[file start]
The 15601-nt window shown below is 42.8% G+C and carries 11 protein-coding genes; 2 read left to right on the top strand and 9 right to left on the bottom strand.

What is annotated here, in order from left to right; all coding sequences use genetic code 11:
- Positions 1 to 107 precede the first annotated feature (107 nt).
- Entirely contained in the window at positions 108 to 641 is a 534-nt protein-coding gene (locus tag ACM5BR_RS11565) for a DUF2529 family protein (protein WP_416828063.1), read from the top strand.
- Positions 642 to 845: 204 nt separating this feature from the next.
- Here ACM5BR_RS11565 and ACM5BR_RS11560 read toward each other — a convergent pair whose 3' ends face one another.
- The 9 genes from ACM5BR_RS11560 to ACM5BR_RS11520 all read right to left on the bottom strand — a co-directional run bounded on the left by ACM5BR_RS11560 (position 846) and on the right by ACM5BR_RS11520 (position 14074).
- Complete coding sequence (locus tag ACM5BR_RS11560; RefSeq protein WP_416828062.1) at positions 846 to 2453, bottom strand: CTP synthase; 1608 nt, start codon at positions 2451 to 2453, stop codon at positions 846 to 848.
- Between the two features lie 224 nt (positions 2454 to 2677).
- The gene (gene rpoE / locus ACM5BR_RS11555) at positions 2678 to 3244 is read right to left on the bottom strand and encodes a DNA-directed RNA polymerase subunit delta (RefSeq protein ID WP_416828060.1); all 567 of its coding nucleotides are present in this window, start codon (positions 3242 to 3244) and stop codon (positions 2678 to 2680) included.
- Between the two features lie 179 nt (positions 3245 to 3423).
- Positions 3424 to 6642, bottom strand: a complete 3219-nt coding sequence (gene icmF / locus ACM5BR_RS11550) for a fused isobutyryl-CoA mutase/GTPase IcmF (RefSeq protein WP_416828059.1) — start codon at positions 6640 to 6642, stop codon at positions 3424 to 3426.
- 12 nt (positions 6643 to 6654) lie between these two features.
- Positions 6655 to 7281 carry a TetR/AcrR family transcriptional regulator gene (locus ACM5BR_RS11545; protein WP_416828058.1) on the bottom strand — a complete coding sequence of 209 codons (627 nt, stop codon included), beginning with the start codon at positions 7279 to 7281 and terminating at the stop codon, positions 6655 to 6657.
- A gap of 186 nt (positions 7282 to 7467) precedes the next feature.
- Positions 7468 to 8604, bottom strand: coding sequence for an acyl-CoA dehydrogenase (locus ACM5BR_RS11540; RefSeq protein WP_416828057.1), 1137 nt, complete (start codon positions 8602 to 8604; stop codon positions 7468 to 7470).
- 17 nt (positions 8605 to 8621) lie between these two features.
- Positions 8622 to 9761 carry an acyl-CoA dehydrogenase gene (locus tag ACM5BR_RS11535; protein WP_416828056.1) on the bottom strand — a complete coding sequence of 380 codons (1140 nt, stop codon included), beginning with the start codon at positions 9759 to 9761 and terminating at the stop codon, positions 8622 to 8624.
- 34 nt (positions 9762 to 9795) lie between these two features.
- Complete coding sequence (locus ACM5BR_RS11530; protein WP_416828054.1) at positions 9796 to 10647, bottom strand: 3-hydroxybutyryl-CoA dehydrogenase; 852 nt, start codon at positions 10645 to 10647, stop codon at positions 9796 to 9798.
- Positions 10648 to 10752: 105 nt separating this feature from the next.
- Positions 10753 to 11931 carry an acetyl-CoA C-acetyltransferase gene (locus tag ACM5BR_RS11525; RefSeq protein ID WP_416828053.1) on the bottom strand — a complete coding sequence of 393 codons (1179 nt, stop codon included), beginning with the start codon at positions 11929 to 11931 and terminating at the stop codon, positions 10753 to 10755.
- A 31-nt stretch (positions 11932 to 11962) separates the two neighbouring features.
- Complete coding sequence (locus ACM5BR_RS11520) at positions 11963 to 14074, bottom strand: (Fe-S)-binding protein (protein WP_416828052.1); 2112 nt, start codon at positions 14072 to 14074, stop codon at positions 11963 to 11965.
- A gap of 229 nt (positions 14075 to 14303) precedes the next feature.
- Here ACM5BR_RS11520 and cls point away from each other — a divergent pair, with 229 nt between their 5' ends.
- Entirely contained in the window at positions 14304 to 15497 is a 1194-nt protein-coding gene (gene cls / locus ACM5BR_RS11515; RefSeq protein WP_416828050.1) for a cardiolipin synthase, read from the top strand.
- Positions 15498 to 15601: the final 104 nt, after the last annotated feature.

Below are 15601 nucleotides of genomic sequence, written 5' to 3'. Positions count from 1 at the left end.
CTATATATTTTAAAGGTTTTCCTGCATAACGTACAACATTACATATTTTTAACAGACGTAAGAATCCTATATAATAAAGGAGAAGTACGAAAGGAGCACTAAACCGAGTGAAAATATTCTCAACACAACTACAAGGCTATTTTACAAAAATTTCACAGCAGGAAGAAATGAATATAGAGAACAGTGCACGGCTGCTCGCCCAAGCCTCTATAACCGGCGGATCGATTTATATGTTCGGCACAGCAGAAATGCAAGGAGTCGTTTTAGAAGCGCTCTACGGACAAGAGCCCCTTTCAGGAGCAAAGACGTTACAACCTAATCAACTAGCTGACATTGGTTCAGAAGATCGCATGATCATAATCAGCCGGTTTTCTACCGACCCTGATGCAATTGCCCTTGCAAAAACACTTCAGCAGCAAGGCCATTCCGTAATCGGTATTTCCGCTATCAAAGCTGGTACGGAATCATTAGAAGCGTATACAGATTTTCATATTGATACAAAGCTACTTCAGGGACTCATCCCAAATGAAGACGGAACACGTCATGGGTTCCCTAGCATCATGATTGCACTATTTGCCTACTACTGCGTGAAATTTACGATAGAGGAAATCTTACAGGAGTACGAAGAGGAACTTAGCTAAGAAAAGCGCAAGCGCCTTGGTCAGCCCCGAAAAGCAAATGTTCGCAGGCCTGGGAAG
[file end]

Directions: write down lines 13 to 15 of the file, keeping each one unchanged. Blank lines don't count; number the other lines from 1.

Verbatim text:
- 12 nt (positions 6643 to 6654) lie between these two features.
- Positions 6655 to 7281 carry a TetR/AcrR family transcriptional regulator gene (locus ACM5BR_RS11545; protein WP_416828058.1) on the bottom strand — a complete coding sequence of 209 codons (627 nt, stop codon included), beginning with the start codon at positions 7279 to 7281 and terminating at the stop codon, positions 6655 to 6657.
- A gap of 186 nt (positions 7282 to 7467) precedes the next feature.